When Matthew Kirschenbaum’s “What Is Digital Humanities and What’s It Doing in English Departments” first arrived, it set a theme for how DH would be perceived and accepted in academic circles. As a humanist and a scholar in a traditional English department, Kirschenbaum was appropriately positioned in writing what is now known as a seminal piece in the DH literature, tracing the genealogy of the term and its navigating of circuitous pathways of academia. It is true that while DH has seen an uphill struggle for its place in academic institutions, it has been viewed with a sense of ownership among traditional humanities disciplines, such as English literature, History, Philosophy or even Linguistics.

But is this the case? As early adopters of infusing digital tools and techniques into its practice, archeologists have used them as far back as when computers and interactive media have been available. In fact, European archeologists Peter Ihm, Jean-Claude Gardin and James Deetz used electronic data processing as far back as 1950s and 1960s (Huggett, 2013). Archeologists were quick to embrace new tools, such as digital photography and field data capture on laptops and GPS units. In the early 1990s, archeologists improvised proto-GIS models of sites and regions in Hypercard and spreadsheet software.

Huggett has argued that the expansion of archeological reconstruction into virtual spaces in the 1990s has made it possible for anyone with modest computer equipment and an internet connection to be in an imagined past, to manipulate it and to help create it (Huggett, 2012). Indeed, the elements of digital archeology and DH are not widely divergent as both share similar ideas of interdisciplinarity, technology and digital methods, and archeologists can be considered positioned among digital humanists as the discipline sits on a cusp between the humanities, the social sciences, the “hard” sciences and the biological and material sciences. Thus, this interdisciplinary character has fostered a wide-ranging set of methodologies and a highly critical approach to data collection and to methods of machine-based processing, manipulation and interpretation. Perhaps, what sets digital humanists apart from those who use digital tools within their independent disciplines is that they have considered the wider institutional, cultural and political issues (Huggett, 2015) that DH researchers are now tackling.

“Traditional” digital humanities and “emerging” digital humanities

Stephen Ramsay continues this approach in tracing the genealogy of DH, proposing the idea that “DH” as a field may not be novel at all, suggesting that many subject areas have long used the digital tools and methodologies that is now currently associated within the DH framework. Stephen Ramsay’s “DH Types One and Two” was perhaps the first to bring to light the dichotomy of disciplines:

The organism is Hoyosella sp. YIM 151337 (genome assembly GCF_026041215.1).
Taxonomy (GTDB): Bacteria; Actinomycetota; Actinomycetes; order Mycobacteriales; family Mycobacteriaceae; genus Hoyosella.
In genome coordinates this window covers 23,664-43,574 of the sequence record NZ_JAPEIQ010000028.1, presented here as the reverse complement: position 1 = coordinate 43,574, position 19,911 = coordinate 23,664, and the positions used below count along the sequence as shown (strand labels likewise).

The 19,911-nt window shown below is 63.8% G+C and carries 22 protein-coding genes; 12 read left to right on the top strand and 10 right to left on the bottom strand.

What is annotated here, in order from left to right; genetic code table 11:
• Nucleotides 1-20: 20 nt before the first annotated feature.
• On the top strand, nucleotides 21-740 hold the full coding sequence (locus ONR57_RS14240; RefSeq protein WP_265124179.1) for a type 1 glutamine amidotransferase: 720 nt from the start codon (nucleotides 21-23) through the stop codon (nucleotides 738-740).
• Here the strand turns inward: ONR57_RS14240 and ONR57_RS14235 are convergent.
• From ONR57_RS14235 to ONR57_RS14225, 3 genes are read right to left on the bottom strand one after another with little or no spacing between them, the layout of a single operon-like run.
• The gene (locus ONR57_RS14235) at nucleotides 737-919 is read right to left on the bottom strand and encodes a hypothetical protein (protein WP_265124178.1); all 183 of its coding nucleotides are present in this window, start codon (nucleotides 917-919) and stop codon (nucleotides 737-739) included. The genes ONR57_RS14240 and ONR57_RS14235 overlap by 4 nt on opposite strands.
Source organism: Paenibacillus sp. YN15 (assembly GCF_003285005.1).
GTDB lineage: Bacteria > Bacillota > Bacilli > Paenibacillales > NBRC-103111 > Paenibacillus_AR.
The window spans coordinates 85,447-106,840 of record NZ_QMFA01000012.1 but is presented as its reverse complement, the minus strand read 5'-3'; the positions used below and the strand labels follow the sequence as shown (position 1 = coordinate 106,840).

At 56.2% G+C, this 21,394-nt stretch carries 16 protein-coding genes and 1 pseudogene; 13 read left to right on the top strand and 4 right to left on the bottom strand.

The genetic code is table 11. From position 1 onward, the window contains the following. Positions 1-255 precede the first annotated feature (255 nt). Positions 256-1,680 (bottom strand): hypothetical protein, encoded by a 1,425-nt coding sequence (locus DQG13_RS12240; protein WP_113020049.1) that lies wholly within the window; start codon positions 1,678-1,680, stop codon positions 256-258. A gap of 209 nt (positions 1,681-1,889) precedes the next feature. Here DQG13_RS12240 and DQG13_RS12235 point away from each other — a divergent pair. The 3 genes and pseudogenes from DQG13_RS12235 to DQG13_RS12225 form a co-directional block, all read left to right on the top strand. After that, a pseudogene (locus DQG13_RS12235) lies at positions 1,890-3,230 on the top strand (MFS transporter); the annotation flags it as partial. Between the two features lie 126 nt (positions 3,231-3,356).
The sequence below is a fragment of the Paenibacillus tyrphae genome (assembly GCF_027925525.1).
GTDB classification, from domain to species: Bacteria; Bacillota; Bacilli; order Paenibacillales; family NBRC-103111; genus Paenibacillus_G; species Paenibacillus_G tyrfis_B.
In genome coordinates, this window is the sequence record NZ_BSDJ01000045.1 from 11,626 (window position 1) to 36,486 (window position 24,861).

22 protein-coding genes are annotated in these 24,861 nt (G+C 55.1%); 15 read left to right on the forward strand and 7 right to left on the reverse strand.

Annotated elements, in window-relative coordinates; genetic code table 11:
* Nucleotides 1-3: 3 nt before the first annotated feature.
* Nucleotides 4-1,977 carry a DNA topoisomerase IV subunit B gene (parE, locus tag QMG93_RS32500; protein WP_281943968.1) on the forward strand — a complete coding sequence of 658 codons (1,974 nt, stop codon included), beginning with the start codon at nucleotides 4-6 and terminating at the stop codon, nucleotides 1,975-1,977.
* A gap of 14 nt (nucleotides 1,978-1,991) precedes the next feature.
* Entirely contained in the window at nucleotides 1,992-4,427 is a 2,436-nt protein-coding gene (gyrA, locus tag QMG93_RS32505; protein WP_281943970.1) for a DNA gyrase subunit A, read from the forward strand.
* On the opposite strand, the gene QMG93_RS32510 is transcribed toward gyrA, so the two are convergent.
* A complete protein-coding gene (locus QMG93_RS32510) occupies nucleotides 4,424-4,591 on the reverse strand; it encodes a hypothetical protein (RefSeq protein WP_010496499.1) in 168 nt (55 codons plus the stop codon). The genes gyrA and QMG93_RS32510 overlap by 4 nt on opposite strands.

Media studies practitioners are digital humanists; people who had devoted several decades to digital pedagogy are digital humanists; cultural critics who were interested in Internet culture are digital humanists; and digital artists of a certain variety were digital humanists. (Ramsay, 2013).

Some academics have emerged with research interests that span beyond humanities and into a technology-focused approach. Indeed, it seems a generation of scholars have emerged with dual backgrounds in the sciences and humanities which speaks to the transdisciplinarity of DH itself and how expertise requires crossing and overlapping subject domains. Although far from an emerging academic, and originally trained as a scholar of British Romanticism, Ted Underwood’s scholarship and appointment in the School of Information Sciences and English Department have produced works distant reading enabling new findings in historical perspectives through the use of machine learning and digital libraries (Underwood, 2017). Annette Vee’s research is about the ways that computer programing is being talked about and spread as “literacy” and how that is changing what we think writing and literacy are. Her book Coding Literacy: How Computer Programming is Changing Writing invites the merger of two seemingly disparate fields of computer science and English into a new dynamic scholarship (Vee, 2017).

Wendy Hui Kyong Chun, Professor of Modern Culture and Media at Brown University, is one who believes that humanists should learn statistics (Chun, 2012). As a scholar who has studied both Systems Design Engineering and English Literature, she combines and mutates in her current work on digital media. Central to the notion of cyberinfrastructure and e-science is that “data” are essential scholarly objects to be captured, mined, used and reused. This trend has been under way in science for many years, to varying degrees by field (Borgman, 2009).

Non-Western forms of digital humanities